There wasn’t much music at my high school, but in my last couple of years there, the school employed its first music teacher and lo, there was a choir, which gave me great delight. This madrigal was one of the first things we sang and I can remember it well.
When I started A levels, at Newcastle College of Arts and Technology in 1977, I encountered other musicians of all backgrounds and ages and oh, it was wonderful.
In the first year, the music department choir and orchestra performed a few works. Rossini’s Stabat Mater, which was the most amazing fun. It’s supposed to be sad, but Rossini doesn’t do sad very well and his irrepressible spirit breaks through pretty quickly.
I bought the LP, with this young-ish tenor, Luciano Pavarotti – what an introduction to music that was!
Rossini had a sly sense of humour. He’d write a new opera, but the overture, which should introduce the opera, would be from one of his other works. I can imagine the audience sitting up sending a collective wave of thought of WTF??
The Stabat Mater is a very satisfying singing experience for a choir, until they attempt to sing the unaccompanied quartet Quando Corpus, which is evil and intended to catch out the quartet – or choir – either can sing it.
The final chord is C minor, which is the first chord of the last movement, In Sempiterna Secula. This final C minor chord comes after a lot of chord progressions and even moves into the relative major – which makes it so difficult to end on the right note and even on the Pavarotti recording, it’s not on pitch. The last chorus, a fugue, for the soloists and choir – what fun, was a delightful introduction to counterpoint.
I wanted to sing those solos – both the soprano and alto, but never did manage the soprano solo ‘inflamatus’ with its grand high C, but I do know someone who could nail this…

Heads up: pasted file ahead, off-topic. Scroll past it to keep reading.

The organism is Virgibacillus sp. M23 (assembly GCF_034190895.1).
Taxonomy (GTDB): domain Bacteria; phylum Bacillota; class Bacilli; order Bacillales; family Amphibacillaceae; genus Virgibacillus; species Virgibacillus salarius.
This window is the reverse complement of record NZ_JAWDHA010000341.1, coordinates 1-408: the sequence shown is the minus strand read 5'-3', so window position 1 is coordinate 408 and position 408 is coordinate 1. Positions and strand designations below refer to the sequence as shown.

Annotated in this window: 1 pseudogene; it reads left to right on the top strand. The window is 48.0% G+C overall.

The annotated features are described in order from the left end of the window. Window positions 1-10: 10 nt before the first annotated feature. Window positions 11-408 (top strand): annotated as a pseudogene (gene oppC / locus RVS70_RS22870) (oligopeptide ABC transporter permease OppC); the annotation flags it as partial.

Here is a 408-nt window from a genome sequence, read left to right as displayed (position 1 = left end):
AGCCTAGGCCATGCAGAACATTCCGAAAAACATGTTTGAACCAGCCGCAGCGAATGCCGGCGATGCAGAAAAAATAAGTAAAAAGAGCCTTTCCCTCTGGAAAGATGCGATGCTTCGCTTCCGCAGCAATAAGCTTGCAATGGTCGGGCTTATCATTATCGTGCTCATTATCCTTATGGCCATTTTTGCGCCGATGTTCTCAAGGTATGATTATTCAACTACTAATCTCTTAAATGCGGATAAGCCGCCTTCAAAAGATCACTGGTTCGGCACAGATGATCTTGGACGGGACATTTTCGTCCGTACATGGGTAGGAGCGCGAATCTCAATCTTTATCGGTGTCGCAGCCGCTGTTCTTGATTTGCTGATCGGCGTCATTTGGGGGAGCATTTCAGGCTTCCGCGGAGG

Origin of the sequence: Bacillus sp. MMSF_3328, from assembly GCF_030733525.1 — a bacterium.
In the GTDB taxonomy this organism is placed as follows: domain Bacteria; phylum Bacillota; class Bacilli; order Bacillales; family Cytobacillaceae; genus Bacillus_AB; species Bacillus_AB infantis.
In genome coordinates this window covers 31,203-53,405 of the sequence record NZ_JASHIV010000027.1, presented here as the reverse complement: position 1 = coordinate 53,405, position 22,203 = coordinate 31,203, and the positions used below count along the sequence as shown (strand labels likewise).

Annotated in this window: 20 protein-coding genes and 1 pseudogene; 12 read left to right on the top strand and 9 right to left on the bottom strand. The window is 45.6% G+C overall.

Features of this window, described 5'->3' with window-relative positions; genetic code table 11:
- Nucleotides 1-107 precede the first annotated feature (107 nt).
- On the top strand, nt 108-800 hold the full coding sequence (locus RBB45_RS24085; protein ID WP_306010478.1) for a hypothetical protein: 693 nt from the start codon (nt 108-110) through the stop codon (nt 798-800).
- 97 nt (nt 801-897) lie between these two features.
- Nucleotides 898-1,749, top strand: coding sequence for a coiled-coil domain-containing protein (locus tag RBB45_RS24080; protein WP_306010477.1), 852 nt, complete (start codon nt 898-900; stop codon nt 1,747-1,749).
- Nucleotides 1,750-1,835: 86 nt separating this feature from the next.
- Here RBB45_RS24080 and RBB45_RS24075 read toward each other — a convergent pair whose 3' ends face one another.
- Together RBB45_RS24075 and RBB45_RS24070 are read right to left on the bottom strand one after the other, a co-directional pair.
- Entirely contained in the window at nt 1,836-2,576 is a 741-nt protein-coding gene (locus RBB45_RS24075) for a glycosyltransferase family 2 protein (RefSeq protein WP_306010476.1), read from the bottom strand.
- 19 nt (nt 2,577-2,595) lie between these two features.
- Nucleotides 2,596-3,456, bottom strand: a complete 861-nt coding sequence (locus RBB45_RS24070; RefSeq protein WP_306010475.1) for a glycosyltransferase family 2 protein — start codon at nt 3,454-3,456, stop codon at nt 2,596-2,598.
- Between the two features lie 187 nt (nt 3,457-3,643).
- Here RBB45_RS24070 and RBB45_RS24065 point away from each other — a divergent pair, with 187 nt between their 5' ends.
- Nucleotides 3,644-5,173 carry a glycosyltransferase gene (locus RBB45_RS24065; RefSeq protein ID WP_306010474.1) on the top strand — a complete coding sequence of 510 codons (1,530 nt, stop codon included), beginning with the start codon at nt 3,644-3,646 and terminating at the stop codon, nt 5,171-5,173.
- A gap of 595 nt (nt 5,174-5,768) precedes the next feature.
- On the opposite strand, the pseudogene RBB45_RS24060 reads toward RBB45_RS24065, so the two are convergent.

There’s a magic duet. Just once, I’d like to have a go at the alto/mezzo solos and duets. I know this is about as likely as a lottery win, but I’m forever hopeful.
The Rossini is a great sing, but with a young Luciano doubling the tenor line in ‘In Sempiterna’ it’s magic.
I’m listening to it now. You can download it from iTunes, Rossini Stabat Mater, London Symphony Orchestra with Ivan Kertesz – look for Luciano Pavarotti’s name and it’s well worth listening to.
Anyway, back to madrigals. Well okay, not then as my brain is filled with Rossini and the two styles of music can’t exist in the human brain at the same time, or else a paradox will occur and the world will be filled with a million Lucianos.
I’ve been watching too many Doctor Who dvds…
I reckon that all in all, I’ve been pretty fortunate really. I had my six-monthly check with the neurologist at the local hospital and he reckons that thanks to starting Rebif as soon as possible, that it’s delayed progression and that the dreaded wheelchair isn’t going to be needed.
I have to keep fit and in shape, which with MS isn’t easy. Really, it’s not. Honestly. It’s like wading through treacle.
I can remember the chamber choir at college. It was very, very good. We got to sing a great deal of extremely satisfying music and I treasure that memory. I think my favourite was Thomas Weelkes ‘When David Heard’, but it’s a bit of a toss-up between that and ‘Gloria in excelsis Deo’. I’ll bet you’re humming it…all together now.